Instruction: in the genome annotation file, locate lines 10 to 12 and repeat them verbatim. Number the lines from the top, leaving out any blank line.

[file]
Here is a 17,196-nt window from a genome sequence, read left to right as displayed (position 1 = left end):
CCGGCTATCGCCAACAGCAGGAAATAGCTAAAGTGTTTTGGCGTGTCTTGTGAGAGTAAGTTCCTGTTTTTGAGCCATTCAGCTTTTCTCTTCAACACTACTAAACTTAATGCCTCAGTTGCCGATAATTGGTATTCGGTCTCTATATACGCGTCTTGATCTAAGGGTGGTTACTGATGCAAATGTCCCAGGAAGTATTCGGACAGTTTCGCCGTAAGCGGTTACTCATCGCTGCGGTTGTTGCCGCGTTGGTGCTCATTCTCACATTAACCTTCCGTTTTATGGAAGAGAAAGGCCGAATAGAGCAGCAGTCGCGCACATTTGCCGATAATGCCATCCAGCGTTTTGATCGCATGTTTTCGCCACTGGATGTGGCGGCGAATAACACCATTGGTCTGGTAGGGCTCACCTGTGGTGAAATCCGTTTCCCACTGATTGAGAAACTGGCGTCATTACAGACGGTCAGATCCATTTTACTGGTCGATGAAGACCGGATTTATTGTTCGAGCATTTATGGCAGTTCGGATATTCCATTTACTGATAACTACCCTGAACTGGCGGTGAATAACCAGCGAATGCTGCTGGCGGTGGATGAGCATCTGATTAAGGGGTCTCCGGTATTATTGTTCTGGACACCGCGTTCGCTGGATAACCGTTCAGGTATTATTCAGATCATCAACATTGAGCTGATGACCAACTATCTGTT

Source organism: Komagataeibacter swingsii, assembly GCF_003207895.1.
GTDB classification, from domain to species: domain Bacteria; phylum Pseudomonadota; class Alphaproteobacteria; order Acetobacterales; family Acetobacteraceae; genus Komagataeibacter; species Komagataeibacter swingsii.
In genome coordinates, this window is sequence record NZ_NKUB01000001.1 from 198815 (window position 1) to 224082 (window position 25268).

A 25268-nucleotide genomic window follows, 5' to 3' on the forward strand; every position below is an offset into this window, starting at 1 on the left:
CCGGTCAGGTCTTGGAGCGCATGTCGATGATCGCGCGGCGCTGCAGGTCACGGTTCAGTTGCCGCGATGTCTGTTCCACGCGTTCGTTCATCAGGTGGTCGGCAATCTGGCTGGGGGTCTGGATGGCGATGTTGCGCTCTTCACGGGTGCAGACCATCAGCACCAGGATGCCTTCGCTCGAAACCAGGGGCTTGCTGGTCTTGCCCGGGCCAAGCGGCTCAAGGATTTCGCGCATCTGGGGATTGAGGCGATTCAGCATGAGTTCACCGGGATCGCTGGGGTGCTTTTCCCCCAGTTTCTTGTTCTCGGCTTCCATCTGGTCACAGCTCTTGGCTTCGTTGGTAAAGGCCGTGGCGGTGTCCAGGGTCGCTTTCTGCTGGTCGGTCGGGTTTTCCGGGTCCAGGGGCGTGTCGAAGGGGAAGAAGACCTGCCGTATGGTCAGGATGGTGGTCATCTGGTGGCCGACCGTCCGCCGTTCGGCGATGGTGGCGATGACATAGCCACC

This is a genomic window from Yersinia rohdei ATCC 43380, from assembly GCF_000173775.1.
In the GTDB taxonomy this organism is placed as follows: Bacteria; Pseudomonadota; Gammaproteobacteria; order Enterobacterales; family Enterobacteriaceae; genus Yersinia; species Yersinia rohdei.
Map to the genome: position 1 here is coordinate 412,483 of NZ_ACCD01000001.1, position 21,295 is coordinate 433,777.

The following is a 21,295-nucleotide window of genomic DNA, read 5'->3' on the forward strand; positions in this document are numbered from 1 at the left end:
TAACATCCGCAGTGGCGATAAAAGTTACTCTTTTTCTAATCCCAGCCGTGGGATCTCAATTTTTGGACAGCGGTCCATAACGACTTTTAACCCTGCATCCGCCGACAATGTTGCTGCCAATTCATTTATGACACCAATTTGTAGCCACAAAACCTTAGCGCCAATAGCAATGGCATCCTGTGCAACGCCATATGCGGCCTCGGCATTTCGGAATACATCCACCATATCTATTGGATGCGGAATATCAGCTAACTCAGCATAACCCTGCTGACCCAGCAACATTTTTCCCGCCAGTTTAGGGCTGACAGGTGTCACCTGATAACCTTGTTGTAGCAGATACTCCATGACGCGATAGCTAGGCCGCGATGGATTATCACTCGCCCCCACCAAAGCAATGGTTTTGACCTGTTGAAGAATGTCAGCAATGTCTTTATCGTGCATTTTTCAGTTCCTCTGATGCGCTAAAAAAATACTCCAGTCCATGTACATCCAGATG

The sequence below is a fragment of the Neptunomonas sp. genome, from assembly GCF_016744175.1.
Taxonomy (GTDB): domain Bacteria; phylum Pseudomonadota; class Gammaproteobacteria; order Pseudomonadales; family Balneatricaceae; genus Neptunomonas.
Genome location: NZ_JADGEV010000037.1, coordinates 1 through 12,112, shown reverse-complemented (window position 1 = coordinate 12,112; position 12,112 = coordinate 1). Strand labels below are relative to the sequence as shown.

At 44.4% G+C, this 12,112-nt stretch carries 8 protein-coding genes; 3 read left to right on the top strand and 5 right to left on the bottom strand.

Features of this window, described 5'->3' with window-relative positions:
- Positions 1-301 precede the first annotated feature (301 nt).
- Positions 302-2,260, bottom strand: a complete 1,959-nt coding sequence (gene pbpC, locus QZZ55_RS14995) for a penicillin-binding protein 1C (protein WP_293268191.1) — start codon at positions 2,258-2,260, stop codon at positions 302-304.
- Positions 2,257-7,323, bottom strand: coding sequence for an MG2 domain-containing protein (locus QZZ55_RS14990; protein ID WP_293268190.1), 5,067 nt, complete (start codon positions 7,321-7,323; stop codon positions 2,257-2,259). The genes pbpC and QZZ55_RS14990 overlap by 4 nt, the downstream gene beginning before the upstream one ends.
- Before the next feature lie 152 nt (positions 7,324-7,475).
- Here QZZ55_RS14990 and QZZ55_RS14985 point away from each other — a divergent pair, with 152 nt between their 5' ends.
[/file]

Map to the genome: position 1 here is coordinate 412,483 of NZ_ACCD01000001.1, position 21,295 is coordinate 433,777.

The following is a 21,295-nucleotide window of genomic DNA, read 5'->3' on the forward strand; positions in this document are numbered from 1 at the left end:
TAACATCCGCAGTGGCGATAAAAGTTACTCTTTTTCTAATCCCAGCCGTGGGATCTCAATTTTTGGACAGCGGTCCATAACGACTTTTAACCCTGCATCCGCCGACAATGTTGCTGCCAATTCATTTATGACACCAATTTGTAGCCACAAAACCTTAGCGCCAATAGCAATGGCATCCTGTGCAACGCCATATGCGGCCTCGGCATTTCGGAATACATCCACCATATCTATTGGATGCGGAATATCAGCTAACTCAGCATAACCCTGCTGACCCAGCAACATTTTTCCCGCCAGTTTAGGGCTGACAGGTGTCACCTGATAACCTTGTTGTAGCAGATACTCCATGACGCGATAGCTAGGCCGCGATGGATTATCACTCGCCCCCACCAAAGCAATGGTTTTGACCTGTTGAAGAATGTCAGCAATGTCTTTATCGTGCATTTTTCAGTTCCTCTGATGCGCTAAAAAAATACTCCAGTCCATGTACATCCAGATG